On the one hand, vi and emacs are more sophisticated tools, and thus take longer to learn to use than ed. However, once you learn to use them, they make writing code EASIER, and they are therefore considered a less praise-worthy way of writing code by those concerned with defining what a "Real Programmer" is. (In other words, those programmers suffering from testosterone poisoning.)
Using cat to write a program looks like this: (Note that the $ is the prompt provided by the computer. The rest is typed by the user. And the ^D means the user held down the control key while typing the letter "d".)
$ cat | cc
The user types C code here, and ends with ^D. Assuming all goes well, the compiler silently finishes after creating the executable program a.out in the user's current working directory.
The reason this is considered a more praise-worthy way of coding is that, in those early days, doing this meant that your code was lost the instant you typed it. If you made a mistake, you would have to type the whole thing again. So doing this for code of any sophistication was considered an act of courage, confidence, and conviction. (I myself did it several times, for the fun of it, when no-one was watching, though never for a program that took more than about 30 lines of code. I was delighted that it worked all 3 times, but since I love to write re-usable code, this wasn't really something I wanted to keep doing.)
NOW PAY ATTENTION. VI IS NOT VIM! Vim was written in 1991, long after more sophisticated shells were created that made it possible to copy and paste text from one part of the screen to another. This ability greatly reduced the risks of using cat to pass your source code directly to the compiler, so it was no longer a praise-worthy stunt. Thus the line "Real programmers use vim" was NEVER considered true by any UNIX programmer.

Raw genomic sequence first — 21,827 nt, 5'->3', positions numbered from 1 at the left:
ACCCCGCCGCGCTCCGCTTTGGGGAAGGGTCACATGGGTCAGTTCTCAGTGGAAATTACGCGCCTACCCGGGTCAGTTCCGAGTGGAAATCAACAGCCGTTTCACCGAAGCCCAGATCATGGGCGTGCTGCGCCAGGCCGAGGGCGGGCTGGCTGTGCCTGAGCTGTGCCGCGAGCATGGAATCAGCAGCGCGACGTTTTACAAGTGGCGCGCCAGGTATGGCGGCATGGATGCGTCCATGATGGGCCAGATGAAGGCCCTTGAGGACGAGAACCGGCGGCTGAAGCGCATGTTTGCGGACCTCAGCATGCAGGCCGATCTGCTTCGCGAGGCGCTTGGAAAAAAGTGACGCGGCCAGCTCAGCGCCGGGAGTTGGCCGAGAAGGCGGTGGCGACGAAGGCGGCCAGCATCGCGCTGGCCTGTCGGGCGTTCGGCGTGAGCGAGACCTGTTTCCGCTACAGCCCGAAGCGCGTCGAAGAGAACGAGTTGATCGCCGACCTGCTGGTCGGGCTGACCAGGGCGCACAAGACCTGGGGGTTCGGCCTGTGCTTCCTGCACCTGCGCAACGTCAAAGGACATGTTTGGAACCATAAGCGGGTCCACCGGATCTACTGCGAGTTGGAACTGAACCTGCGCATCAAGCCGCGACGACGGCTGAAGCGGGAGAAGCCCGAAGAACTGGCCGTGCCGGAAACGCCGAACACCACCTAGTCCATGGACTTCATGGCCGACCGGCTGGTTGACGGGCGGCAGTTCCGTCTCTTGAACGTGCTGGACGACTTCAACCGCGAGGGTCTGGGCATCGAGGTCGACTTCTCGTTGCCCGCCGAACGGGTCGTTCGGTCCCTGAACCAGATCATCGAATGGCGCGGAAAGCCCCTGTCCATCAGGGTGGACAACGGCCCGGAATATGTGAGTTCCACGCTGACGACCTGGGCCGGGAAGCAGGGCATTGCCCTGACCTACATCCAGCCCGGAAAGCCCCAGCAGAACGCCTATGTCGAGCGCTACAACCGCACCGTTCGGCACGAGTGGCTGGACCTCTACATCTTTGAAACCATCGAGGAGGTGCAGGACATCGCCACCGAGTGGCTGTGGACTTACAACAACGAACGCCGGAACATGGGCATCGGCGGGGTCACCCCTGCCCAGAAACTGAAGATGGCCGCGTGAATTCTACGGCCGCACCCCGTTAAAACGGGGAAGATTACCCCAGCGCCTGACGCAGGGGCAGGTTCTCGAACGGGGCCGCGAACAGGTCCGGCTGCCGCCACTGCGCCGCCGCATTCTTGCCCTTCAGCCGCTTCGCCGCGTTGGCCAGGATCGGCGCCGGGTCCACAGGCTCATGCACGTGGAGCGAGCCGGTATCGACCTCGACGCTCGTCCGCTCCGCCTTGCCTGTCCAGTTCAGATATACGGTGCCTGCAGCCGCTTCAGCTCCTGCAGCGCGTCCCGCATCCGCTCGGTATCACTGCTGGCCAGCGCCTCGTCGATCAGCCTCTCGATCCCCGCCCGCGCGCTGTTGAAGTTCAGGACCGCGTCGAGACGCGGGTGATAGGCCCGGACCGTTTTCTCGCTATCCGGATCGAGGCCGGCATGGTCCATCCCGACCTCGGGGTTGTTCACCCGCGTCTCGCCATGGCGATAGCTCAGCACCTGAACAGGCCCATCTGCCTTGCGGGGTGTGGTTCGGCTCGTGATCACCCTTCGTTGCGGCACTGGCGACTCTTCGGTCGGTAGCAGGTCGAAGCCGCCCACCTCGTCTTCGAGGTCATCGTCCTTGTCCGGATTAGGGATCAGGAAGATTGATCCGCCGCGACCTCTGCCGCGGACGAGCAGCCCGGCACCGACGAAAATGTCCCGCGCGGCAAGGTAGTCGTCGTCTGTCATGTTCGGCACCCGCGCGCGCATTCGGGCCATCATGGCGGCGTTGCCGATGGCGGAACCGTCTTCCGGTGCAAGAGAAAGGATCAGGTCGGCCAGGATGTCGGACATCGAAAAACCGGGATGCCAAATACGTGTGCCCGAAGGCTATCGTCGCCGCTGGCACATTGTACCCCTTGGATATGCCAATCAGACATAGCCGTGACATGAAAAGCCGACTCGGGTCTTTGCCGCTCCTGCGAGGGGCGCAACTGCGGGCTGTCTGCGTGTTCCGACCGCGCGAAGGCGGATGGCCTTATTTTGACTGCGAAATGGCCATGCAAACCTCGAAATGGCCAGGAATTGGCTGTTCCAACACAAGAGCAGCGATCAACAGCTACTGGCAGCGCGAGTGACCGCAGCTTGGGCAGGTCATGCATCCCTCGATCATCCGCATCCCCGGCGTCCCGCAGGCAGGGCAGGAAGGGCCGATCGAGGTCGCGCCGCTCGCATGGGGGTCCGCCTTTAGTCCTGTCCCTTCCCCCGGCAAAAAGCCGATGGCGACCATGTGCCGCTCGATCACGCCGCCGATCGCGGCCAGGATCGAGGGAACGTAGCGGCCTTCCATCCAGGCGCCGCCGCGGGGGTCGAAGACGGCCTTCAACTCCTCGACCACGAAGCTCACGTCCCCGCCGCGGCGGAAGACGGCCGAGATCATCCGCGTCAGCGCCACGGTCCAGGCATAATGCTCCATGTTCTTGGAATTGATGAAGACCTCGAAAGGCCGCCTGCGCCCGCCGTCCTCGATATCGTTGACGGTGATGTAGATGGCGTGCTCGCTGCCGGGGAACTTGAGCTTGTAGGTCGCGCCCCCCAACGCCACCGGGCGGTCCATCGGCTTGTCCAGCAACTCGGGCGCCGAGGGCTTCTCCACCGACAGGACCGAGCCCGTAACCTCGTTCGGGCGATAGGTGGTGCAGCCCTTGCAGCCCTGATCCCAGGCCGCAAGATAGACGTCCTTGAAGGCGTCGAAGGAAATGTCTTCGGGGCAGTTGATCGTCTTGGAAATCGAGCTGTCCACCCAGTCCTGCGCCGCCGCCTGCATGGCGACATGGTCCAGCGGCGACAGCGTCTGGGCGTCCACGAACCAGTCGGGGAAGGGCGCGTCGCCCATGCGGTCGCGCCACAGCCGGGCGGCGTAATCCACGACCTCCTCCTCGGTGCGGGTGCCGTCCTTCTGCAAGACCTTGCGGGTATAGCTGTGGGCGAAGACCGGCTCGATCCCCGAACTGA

Whether this was a mistake of the author, or the character (possibly Megan?) is unclear. It seems possible that it was a simple typo, but since I've never seen one in the strip before, I'm somewhat skeptical.
--MisterSpike (talk) 07:12, 17 June 2013 (UTC)
cat | cc doesn't work on my system. My
cc is simply a symlink to
gcc; what's yours? --Lucaswerkmeister (talk) 10:16, 7 August 2013 (UTC)
- One can also use
- $ cat | gcc -xc -
- The program will be an a.out file. 126.96.36.199 (talk) (please sign your comments with ~~~~)
I would never claim to be an emacs expert, but I'm reasonably proficient in it. Command of the form M-x (whatever) are a way of calling commands (or, really, arbitrary functions in the emacs code) by name. SO 'M-x butterfly' means that there is a function named "butterfly" somewhere, but that it has not been assigned a keyboard shortcut (or it has, but you're calling it the long way).
Also, three are still advanced Linux programmers today who swear by vim or emacs being superior to IDEs. There are specific technical reasons for this: emacs is basically an IDE construction kit that's incredibly easy to extend and customize, and is more customizable than pretty much any other program in the history of software with the exception of a Smalltalk installation. And vim has highly evolved commands to give experts a superhuman typing and editing speed when coding.